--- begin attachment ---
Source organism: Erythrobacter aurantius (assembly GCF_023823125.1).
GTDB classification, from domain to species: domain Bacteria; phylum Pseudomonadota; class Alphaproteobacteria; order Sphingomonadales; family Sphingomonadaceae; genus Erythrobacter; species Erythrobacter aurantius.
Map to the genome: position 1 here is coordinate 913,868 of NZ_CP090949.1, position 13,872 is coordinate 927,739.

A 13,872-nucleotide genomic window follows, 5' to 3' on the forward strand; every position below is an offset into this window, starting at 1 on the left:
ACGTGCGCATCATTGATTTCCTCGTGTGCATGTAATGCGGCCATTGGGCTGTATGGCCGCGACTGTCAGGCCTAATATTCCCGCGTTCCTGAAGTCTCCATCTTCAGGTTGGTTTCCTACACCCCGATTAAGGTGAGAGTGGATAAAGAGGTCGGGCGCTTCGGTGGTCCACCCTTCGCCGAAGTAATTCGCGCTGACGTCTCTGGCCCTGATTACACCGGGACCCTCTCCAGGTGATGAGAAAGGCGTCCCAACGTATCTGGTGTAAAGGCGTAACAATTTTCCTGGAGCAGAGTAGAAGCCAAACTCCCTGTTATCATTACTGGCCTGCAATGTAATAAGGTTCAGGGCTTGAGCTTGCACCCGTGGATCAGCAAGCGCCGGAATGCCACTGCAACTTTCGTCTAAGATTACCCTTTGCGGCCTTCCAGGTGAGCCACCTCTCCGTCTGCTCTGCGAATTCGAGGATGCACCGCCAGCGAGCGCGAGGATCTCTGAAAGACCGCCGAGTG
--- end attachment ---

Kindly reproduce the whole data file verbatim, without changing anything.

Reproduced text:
Source organism: Erythrobacter aurantius (assembly GCF_023823125.1).
GTDB classification, from domain to species: domain Bacteria; phylum Pseudomonadota; class Alphaproteobacteria; order Sphingomonadales; family Sphingomonadaceae; genus Erythrobacter; species Erythrobacter aurantius.
Map to the genome: position 1 here is coordinate 913,868 of NZ_CP090949.1, position 13,872 is coordinate 927,739.

A 13,872-nucleotide genomic window follows, 5' to 3' on the forward strand; every position below is an offset into this window, starting at 1 on the left:
ACGTGCGCATCATTGATTTCCTCGTGTGCATGTAATGCGGCCATTGGGCTGTATGGCCGCGACTGTCAGGCCTAATATTCCCGCGTTCCTGAAGTCTCCATCTTCAGGTTGGTTTCCTACACCCCGATTAAGGTGAGAGTGGATAAAGAGGTCGGGCGCTTCGGTGGTCCACCCTTCGCCGAAGTAATTCGCGCTGACGTCTCTGGCCCTGATTACACCGGGACCCTCTCCAGGTGATGAGAAAGGCGTCCCAACGTATCTGGTGTAAAGGCGTAACAATTTTCCTGGAGCAGAGTAGAAGCCAAACTCCCTGTTATCATTACTGGCCTGCAATGTAATAAGGTTCAGGGCTTGAGCTTGCACCCGTGGATCAGCAAGCGCCGGAATGCCACTGCAACTTTCGTCTAAGATTACCCTTTGCGGCCTTCCAGGTGAGCCACCTCTCCGTCTGCTCTGCGAATTCGAGGATGCACCGCCAGCGAGCGCGAGGATCTCTGAAAGACCGCCGAGTG